Journeys in Holy Lands: The Evolution of the Abraham-Ishmael Legends in Islamic Exegesis

Journeys in Holy Lands: The Evolution of the Abraham-Ishmael Legends in Islamic Exegesis

Journeys in Holy Lands: The Evolution of the Abraham-Ishmael Legends in Islamic Exegesis

Journeys in Holy Lands: The Evolution of the Abraham-Ishmael Legends in Islamic Exegesis

Synopsis

Scholars have long pointed to the great affinity between stories found in the Bible and the Qur an, yet no explanation has been proposed that satisfactorily explains the odd combination of incredible likeness and unique divergence. Firestone provides a refreshing, new approach to scriptural issues of textuality, exegesis, and the origins and use of legend.

This book clearly presents the full range of Islamic legends from the Qur an and early Islamic exegesis about Abraham's journeys and adventures in the Land of Canaan and Arabia, many of them available for the first time in English translation. The author examines this broad sample of Islamic legends in relation to those found in Jewish, Christian, and pre-Islamic Arabian communities, and postulates an evolutionary journey of the literature. He presents a thorough textual analysis of the material and proposes a model for understanding early Islamic narrative based in literary theory, approaches to comparative religion, and the history of the pre-Islamic and early Islamic Middle East."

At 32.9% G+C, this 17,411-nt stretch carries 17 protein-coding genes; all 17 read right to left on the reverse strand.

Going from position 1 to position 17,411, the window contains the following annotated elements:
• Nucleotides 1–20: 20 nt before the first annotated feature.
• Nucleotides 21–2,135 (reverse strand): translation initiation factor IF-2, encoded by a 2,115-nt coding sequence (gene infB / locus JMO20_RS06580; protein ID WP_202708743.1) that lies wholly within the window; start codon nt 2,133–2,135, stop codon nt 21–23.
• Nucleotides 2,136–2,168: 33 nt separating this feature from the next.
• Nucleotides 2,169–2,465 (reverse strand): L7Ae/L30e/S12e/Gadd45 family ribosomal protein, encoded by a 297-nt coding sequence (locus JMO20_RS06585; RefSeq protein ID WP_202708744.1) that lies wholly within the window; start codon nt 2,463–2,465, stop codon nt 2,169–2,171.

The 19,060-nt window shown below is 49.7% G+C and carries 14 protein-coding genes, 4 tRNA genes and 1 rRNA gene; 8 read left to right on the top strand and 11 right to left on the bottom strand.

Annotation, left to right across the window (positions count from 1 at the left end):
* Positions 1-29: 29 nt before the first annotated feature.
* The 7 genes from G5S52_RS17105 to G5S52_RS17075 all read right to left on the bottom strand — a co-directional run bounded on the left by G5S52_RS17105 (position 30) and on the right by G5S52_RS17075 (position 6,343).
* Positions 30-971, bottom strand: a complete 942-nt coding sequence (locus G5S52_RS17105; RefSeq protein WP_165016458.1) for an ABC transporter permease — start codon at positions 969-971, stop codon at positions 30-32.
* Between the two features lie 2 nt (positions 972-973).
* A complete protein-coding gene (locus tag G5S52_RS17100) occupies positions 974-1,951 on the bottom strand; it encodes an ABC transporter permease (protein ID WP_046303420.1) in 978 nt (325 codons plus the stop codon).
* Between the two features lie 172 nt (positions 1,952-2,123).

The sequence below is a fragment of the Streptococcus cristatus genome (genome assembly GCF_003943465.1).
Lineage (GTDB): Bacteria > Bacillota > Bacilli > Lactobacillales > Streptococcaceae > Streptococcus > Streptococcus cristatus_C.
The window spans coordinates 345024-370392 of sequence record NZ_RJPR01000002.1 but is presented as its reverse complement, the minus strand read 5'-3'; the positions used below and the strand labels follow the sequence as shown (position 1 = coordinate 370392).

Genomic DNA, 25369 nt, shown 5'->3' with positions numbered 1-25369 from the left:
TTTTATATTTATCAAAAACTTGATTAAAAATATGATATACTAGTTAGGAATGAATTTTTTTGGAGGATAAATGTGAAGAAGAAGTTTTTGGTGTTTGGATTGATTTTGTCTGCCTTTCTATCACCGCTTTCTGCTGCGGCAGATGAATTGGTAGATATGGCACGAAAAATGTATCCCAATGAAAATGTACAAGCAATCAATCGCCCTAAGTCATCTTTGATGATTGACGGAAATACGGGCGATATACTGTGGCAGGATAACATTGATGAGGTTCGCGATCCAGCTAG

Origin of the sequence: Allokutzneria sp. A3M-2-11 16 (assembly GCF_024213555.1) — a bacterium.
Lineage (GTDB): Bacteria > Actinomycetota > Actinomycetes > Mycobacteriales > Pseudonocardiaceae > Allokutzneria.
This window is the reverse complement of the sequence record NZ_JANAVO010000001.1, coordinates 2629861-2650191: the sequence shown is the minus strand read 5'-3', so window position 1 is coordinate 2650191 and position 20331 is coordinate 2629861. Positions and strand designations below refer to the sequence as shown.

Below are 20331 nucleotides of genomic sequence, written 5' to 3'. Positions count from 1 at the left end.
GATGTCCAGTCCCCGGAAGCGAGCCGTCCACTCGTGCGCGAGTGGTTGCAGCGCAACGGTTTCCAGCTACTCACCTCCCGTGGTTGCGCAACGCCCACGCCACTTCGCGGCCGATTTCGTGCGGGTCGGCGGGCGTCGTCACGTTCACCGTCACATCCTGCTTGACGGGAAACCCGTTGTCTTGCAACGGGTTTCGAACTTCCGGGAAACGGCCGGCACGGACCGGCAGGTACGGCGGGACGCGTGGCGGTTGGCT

Excerpt

This book would not have been possible without the help and encouragement of friends and colleagues. Professor William Brinner offered early guidance by helping me to wend my way through the maze of problems and issues inherent in the study of Isrā'īliyyāt, and continued to offer suggestions and comments throughout. Very helpful comments on parts of all of this work have been offered by Professors Gordon Newby, Marilyn Waldman, Steven Wasserstrom, Jacob Lassner, Robert McChesney, and Ross Brann. They alerted me to a number of errors and stylistic difficulties as well as questions regarding my interpretation of the material, thereby greatly strengthening the book. I am particularly indebted to Professor Bayly Winder, whose passing has been a tremendous loss for the study of the Middle East. and Professor F.E. Peters, who served in many respects as mentor throughout my studies at New York University and beyond, deserves special thanks for his encouragement and willingness to impart some of his tremendous creativity and incisive thinking. This book would have been unthinkable without the patience, support, and encouragement of my wife Ruth, whose own professional and family responsibilities made her support of this enterprise no simple matter.

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